19. Who is the audience? • A game must have an audience • What are the game-playing preferences of that audience • Short or long? • Chance or little chance? • Lots of story or little story? • “Ruthless” or “nice”? • Simple or complex? • There is no “perfect” game

  20. Genre • Video games are more limited by genre than non-video games • Most video games and many others fall into a clear genre category • Each genre has characteristics that come to be “expected” by the consumer • Much easier to market a video game with a clear genre

  21. How to design games • Limits lead to a conclusion: • Characteristics of the audience (target market) • “People don’t do math any more” • Genre limitations • Production-imposed limitations • “Board cannot be larger than X by Y” • Self-imposed limitations • “I want a one-hour trading game”

  22. Publisher-imposed limits • Some are publisher preference, some are market-dictated • For example: many publishers want nothing that requires written records in a game • Another example: consumers strongly prefer strong graphics, whether in a video or a non-video game

  23. Self-imposed limits • You have your own preferences • Don’t design a game you don’t like to play yourself • If you don’t like it, why should anyone else? • Limits/constraints improve and focus the creative process • Great art and music is much more commonly produced in eras of constraints, rather than eras without constraints • Example of a limit: I want to produce a two-player game that lasts no more than 30 minutes

  24. Do it! • Too many people like to think about designing so much, they never actually do it • Until you have a playable prototype, you have nothing • (Which is what makes video game design so difficult) • It doesn’t have to be beautiful, just usable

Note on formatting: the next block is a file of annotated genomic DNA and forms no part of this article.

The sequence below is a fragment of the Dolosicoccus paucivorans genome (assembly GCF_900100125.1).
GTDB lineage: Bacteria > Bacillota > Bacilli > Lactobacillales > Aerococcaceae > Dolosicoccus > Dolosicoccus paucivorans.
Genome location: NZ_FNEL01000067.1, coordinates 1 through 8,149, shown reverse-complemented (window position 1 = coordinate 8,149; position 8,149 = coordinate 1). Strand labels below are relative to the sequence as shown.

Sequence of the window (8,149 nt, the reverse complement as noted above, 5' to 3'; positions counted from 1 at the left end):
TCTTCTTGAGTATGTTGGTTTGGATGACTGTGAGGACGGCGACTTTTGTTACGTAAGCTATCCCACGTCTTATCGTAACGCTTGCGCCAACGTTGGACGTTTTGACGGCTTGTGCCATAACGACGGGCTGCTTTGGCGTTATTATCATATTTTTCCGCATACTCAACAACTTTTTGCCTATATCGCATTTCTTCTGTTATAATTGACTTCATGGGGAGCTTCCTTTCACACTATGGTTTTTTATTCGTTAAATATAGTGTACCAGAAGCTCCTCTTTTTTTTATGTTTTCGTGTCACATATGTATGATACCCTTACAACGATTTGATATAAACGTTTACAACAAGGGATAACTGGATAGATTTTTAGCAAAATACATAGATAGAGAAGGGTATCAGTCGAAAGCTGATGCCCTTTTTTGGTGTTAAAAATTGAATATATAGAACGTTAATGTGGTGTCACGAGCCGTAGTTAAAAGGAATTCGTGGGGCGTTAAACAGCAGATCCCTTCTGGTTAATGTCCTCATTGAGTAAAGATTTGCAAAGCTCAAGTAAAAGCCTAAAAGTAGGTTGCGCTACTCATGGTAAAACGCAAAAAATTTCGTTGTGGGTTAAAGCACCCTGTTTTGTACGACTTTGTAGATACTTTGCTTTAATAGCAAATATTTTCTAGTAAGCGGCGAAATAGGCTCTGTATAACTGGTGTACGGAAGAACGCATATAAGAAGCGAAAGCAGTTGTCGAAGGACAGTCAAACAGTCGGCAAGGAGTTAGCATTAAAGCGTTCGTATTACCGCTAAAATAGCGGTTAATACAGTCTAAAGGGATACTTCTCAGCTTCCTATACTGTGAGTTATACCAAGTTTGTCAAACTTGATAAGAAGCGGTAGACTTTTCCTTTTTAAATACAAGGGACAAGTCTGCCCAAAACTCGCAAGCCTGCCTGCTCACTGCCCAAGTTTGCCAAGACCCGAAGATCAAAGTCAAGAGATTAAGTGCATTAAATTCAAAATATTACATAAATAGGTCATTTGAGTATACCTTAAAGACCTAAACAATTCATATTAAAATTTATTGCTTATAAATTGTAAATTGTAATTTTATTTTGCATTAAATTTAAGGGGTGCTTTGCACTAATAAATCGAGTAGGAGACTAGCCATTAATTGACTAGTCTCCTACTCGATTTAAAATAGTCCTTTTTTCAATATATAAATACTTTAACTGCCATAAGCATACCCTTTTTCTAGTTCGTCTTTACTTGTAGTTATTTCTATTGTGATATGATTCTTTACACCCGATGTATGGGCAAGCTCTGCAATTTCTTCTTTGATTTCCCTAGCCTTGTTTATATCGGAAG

25. Design vs. “development” • “Development” has two meanings • In video games, it means writing the program • In non-video, development (often by a person other than the designer) sets the finishing touches on a game, but may include significant changes • Development takes longer than design, in either case

  26. The designer’s game vs. the game that’s published • Video games are often overseen by the publisher, who is paying the bills; so it is modified to suit as it is developed • Non-video games are often unseen by the publisher until “done”; some publishers then modify them, often heavily

  27. Self Publishing • Do you want to design, or do you want to be a businessperson? • But often it’s the only way your game will be published • Most self-publishers will lose money NOT counting the time they spend • Virtually all lose money if you count the time they put into the business • See http://www.costik.com/selfpub.html

  28. Brief “What’s Important” on the business side of game design • Most people in the business are honest and try to do good • It’s too small a business to get tricky, word gets around • It really is a small business, and mistakes are common • Barring long apprenticeship and great good luck, you won’t make a living at it

  29. Resources about the business • Game Inventor’s Guidebook by Brian Tinsman • “All about publishing” thread on ConsimWorld • Lots of books about video game publishing • Come to my seminar on Saturday at 2 about process of game design

  30. Questions?